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Our DAILY GOSPEL DEVOTIONAL is the story of Jesus from Incarnation to Ascension. This is a chronology and harmony of the gospel accounts in which the ongoing narrative and doctrinal context are carefully considered. In one year we reflect on every passage of every gospel.
May God bless you as we follow the disciples on the journey through the earthly life of Jesus Christ.

Friday, October 24, 2014

Sorrow into joy


John 16:16-22…

A little while, and you will see me no longer; and again a little while, and you will see me. We may wonder why this was so confusing to the disciples. Yet, in reading this passage, we have to remember that we have the advantage of the whole picture. We know that Jesus would soon go to the cross, that He would rise from the dead, and that He would ascend to the Father in heaven. But the disciples weren’t just reading about it. They were in the midst of the experience, and what’s more they are expecting a Messiah that will soon be reigning, not dying and departing.

Sometimes, as we are going through something, others may be able to read the situation like a book. But that doesn’t mean we will understand it for ourselves, even when they try and tell us. This is why we need to look to the right sources. Some can diagnose us but they can’t direct us. Even if we know what to do or think it can be tough. Just because something goes like clockwork doesn’t mean we enjoy being on the clock.

The truth is that Jesus, the One who IS Truth, is always the right source. That means His Word is where we need to be finding our answers. The Bible doesn’t tell or teach us that we will be free from all trials, tribulations, and troubles. It’s quite the opposite. Yet through all the sorrow, God will lead us into peace and joy. The world laughs at what Christians cling to, but in the end, all of their answers will fall to the ground, and Christ, the solid rock, will stand (Deuteronomy 32:4 / Isaiah 40:8 / Matthew 7:24-25 / 1 Corinthians 10:4).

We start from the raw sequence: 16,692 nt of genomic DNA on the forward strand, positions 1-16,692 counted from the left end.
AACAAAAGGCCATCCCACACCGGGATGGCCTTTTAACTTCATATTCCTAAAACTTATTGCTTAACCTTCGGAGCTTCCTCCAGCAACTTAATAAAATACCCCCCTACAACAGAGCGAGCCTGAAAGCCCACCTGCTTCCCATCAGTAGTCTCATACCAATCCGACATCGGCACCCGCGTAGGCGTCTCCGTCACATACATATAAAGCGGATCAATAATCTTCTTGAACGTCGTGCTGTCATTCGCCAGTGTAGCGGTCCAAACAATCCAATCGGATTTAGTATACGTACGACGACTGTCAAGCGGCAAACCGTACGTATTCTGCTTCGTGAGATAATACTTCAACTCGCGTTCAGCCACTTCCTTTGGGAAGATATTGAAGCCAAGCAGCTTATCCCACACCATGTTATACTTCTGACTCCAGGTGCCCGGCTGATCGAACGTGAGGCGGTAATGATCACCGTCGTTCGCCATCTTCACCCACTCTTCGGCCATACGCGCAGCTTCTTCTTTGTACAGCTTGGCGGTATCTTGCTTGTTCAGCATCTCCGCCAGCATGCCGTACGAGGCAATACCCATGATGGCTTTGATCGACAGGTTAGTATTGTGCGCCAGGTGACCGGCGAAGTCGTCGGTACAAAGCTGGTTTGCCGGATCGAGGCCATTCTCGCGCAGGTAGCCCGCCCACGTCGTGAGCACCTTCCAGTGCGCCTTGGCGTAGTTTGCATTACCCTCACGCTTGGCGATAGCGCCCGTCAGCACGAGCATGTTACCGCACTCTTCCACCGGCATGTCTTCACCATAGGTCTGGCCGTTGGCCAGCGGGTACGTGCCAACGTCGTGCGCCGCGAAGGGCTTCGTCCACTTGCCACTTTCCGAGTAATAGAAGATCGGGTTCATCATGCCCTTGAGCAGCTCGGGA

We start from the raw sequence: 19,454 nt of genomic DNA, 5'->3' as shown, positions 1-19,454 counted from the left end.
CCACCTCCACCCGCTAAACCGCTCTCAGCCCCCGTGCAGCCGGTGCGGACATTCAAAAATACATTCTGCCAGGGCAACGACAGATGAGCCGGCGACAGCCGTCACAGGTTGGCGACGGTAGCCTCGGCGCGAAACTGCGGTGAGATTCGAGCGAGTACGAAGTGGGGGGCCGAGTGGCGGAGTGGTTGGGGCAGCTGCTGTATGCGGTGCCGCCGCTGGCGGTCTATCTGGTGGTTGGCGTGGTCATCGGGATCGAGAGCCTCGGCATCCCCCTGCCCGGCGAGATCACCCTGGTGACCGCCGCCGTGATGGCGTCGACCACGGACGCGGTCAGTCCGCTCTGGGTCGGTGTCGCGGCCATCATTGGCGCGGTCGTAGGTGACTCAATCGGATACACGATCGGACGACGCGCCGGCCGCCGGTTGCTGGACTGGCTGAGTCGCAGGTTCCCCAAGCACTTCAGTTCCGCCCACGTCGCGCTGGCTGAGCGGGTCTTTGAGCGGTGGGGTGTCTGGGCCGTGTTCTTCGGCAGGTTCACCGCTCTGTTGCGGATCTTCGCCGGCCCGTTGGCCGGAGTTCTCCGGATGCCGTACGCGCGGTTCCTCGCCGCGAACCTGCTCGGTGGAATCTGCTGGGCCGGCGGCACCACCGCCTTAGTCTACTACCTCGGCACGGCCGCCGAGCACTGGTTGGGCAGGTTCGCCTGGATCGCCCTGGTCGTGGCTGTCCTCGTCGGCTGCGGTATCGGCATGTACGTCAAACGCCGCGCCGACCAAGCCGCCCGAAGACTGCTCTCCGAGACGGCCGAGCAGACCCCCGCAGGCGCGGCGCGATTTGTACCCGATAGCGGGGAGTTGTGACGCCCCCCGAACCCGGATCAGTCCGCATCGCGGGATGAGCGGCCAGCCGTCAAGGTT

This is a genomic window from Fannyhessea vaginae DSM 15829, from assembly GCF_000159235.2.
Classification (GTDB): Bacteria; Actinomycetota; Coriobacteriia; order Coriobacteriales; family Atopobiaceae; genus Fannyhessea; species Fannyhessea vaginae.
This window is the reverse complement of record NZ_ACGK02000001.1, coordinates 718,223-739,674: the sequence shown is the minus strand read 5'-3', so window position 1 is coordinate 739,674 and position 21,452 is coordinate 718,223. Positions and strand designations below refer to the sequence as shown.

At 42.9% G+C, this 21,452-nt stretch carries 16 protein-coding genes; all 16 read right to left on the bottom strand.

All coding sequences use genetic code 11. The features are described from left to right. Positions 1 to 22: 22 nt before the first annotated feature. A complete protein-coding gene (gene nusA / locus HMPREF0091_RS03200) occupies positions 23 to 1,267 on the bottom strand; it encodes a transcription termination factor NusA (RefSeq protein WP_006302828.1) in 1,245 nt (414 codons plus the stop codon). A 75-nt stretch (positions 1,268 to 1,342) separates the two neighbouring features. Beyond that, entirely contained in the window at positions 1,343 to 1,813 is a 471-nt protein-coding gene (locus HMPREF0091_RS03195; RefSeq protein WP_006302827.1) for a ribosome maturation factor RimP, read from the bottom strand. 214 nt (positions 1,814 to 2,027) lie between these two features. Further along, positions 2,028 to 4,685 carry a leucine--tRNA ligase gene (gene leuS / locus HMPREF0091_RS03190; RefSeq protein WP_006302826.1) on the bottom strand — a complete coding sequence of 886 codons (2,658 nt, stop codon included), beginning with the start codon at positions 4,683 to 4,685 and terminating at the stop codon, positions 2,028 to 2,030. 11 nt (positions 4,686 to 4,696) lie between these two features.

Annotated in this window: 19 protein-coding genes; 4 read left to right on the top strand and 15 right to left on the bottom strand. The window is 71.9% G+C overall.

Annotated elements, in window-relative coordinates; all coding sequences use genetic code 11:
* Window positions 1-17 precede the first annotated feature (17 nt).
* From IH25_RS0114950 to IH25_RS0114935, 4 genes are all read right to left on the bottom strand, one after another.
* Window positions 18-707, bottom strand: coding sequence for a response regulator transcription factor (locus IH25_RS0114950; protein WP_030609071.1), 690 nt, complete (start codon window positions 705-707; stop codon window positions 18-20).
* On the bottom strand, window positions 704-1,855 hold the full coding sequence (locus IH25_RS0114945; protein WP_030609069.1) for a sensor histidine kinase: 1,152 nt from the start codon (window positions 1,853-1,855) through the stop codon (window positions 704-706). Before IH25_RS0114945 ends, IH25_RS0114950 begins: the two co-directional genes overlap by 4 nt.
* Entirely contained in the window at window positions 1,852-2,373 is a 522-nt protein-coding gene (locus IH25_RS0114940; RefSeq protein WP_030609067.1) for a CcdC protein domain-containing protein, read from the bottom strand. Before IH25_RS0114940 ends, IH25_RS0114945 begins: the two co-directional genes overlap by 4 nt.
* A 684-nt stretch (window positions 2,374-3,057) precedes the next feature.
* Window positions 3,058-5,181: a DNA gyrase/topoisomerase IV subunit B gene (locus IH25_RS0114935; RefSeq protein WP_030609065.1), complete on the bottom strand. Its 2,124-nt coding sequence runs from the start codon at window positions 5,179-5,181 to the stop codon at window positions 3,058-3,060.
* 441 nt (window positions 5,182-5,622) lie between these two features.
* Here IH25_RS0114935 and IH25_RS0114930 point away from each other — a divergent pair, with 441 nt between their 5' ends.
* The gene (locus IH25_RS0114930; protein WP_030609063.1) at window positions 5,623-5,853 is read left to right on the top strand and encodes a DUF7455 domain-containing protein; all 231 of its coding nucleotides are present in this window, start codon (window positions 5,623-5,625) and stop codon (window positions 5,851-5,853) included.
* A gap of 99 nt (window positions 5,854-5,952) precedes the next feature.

Great spiritual growth often happens in the wake of great sufferings. Jesus may seem absent for a while, and there may be much pain involved, but He will show up, and He will turn your temporary sorrow into everlasting joy. The old saying rings true; happiness is the result of happenings, whereas joy is the result of Jesus.

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Thursday, October 23, 2014

It’s for the best


John 16:5-15…

Jesus was looking to engage the disciples in a discussion about His departure. Earlier, they had asked Jesus about where He was going (John 13:36, 14:5). But now, knowing He is going, they become preoccupied with themselves and their sorrow. This caused them to overlook the advantages that would be brought about by Jesus’ departure, both for themselves and for the continuation of His mission.

Jesus had told them of the results of our union with Him, the provisions as well as the persecutions.  Now He once again instructs them about the Holy Spirit, who would be with them in all of these things.  When we are caught up in our own circumstance, we fail to focus on other people, and fail to realize that what may seem like the worst thing is often the best thing for us. The Holy Spirit was literally a God send.